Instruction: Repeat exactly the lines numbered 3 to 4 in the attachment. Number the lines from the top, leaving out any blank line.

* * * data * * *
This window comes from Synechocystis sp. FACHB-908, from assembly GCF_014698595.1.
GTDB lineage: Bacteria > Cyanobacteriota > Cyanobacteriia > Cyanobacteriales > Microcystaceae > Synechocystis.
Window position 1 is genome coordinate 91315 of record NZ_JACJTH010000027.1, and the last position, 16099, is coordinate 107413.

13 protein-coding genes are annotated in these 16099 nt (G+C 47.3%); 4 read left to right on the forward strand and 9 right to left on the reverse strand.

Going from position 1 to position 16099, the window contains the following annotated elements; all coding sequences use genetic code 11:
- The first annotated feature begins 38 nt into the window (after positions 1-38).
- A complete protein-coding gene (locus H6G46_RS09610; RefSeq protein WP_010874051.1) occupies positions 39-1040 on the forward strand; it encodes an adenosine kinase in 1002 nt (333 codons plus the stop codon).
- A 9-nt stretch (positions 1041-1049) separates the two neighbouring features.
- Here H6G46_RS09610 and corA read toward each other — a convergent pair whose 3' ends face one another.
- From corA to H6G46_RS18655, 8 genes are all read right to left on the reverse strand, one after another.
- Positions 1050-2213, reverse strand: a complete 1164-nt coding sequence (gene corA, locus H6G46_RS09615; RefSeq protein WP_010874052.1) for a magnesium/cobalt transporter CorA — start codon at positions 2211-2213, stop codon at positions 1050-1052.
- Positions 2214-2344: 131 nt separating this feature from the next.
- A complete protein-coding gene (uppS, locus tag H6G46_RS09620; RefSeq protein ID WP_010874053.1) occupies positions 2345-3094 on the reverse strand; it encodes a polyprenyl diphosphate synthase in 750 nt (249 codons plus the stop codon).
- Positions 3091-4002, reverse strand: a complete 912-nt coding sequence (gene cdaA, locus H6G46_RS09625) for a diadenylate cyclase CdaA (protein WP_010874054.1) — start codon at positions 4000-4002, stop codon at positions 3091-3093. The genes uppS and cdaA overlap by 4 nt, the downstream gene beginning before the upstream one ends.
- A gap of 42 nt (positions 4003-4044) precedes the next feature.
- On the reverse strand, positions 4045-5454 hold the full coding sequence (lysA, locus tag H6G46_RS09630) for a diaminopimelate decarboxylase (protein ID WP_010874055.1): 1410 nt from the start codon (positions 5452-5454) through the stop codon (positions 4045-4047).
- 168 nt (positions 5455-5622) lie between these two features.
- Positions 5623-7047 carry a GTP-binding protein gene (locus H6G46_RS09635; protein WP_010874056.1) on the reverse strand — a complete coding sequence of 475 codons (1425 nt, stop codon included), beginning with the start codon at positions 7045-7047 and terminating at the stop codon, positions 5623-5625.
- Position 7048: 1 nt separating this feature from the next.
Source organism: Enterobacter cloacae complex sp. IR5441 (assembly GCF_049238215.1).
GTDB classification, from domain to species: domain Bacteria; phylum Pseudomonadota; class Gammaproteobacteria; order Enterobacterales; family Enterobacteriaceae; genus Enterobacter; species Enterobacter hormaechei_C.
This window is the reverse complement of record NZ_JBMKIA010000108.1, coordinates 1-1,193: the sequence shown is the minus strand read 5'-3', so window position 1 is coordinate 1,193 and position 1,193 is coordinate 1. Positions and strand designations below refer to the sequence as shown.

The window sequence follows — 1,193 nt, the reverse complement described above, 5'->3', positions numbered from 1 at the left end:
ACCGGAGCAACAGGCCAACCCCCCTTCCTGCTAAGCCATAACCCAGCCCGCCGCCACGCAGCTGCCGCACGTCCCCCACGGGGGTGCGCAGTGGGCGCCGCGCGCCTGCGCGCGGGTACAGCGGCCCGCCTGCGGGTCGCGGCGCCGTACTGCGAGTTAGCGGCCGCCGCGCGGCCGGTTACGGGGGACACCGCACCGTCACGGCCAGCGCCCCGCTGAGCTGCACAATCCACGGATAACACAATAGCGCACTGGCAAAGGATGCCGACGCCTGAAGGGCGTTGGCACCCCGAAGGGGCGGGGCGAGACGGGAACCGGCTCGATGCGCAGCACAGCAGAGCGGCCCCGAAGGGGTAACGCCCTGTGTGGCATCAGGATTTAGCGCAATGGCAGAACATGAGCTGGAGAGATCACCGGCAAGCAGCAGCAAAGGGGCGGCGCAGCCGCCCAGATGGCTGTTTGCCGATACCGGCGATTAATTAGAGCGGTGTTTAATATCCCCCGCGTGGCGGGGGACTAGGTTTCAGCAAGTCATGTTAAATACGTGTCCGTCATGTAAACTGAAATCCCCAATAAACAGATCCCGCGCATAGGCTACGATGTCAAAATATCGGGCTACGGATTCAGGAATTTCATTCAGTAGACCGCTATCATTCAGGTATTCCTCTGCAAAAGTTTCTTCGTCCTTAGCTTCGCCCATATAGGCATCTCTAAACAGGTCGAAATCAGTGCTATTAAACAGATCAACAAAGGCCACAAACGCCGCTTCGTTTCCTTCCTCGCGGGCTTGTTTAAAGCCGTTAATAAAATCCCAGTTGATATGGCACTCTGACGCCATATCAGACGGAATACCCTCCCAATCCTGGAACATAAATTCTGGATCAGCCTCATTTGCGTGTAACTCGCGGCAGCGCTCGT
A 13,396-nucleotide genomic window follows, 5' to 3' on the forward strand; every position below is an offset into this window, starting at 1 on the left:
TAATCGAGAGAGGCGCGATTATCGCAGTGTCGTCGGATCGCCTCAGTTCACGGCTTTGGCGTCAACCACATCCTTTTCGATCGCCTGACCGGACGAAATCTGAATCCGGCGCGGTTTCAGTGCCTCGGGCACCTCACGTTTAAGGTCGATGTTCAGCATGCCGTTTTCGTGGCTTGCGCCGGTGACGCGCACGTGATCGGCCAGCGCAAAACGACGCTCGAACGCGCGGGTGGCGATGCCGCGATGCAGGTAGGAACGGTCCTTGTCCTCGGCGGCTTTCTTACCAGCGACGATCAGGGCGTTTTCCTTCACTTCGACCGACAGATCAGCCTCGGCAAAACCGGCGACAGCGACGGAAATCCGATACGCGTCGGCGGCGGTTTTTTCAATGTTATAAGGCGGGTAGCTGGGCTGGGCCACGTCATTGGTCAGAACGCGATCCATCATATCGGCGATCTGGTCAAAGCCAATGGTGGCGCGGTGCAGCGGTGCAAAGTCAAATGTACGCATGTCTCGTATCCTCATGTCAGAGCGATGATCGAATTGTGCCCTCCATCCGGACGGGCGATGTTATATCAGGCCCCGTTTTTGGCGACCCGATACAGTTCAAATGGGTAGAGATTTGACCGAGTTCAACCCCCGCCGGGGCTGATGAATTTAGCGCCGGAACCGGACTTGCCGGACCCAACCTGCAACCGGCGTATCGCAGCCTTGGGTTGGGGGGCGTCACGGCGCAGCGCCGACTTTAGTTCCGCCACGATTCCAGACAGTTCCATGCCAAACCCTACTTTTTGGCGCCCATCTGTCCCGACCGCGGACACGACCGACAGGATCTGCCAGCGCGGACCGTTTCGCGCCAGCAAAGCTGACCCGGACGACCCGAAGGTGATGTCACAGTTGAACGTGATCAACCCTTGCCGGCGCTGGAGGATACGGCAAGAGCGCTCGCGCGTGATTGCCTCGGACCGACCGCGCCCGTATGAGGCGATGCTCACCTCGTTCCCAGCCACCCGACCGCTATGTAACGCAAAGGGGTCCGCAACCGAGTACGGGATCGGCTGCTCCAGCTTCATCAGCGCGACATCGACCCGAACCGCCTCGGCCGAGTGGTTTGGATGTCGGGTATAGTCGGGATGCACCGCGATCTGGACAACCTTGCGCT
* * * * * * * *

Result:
Window position 1 is genome coordinate 91315 of record NZ_JACJTH010000027.1, and the last position, 16099, is coordinate 107413.

13 protein-coding genes are annotated in these 16099 nt (G+C 47.3%); 4 read left to right on the forward strand and 9 right to left on the reverse strand.